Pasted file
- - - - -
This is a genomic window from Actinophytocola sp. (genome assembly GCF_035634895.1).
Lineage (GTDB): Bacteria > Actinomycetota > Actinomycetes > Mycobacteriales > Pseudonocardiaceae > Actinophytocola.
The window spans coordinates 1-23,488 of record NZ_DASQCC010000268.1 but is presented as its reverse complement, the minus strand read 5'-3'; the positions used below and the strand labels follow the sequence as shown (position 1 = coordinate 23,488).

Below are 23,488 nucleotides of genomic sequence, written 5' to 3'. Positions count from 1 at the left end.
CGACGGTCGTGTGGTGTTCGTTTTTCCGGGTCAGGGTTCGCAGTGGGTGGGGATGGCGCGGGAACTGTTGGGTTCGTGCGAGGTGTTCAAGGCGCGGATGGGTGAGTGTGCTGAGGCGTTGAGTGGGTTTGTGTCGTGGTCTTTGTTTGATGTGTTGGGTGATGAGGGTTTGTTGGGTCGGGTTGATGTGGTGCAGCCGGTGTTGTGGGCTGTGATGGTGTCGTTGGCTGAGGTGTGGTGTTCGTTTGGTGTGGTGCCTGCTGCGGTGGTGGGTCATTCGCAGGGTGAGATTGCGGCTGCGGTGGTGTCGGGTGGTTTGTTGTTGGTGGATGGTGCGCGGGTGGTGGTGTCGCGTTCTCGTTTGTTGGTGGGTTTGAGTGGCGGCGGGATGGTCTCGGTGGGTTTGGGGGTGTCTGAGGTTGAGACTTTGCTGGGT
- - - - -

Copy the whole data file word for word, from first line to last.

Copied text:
This is a genomic window from Actinophytocola sp. (genome assembly GCF_035634895.1).
Lineage (GTDB): Bacteria > Actinomycetota > Actinomycetes > Mycobacteriales > Pseudonocardiaceae > Actinophytocola.
The window spans coordinates 1-23,488 of record NZ_DASQCC010000268.1 but is presented as its reverse complement, the minus strand read 5'-3'; the positions used below and the strand labels follow the sequence as shown (position 1 = coordinate 23,488).

Below are 23,488 nucleotides of genomic sequence, written 5' to 3'. Positions count from 1 at the left end.
CGACGGTCGTGTGGTGTTCGTTTTTCCGGGTCAGGGTTCGCAGTGGGTGGGGATGGCGCGGGAACTGTTGGGTTCGTGCGAGGTGTTCAAGGCGCGGATGGGTGAGTGTGCTGAGGCGTTGAGTGGGTTTGTGTCGTGGTCTTTGTTTGATGTGTTGGGTGATGAGGGTTTGTTGGGTCGGGTTGATGTGGTGCAGCCGGTGTTGTGGGCTGTGATGGTGTCGTTGGCTGAGGTGTGGTGTTCGTTTGGTGTGGTGCCTGCTGCGGTGGTGGGTCATTCGCAGGGTGAGATTGCGGCTGCGGTGGTGTCGGGTGGTTTGTTGTTGGTGGATGGTGCGCGGGTGGTGGTGTCGCGTTCTCGTTTGTTGGTGGGTTTGAGTGGCGGCGGGATGGTCTCGGTGGGTTTGGGGGTGTCTGAGGTTGAGACTTTGCTGGGT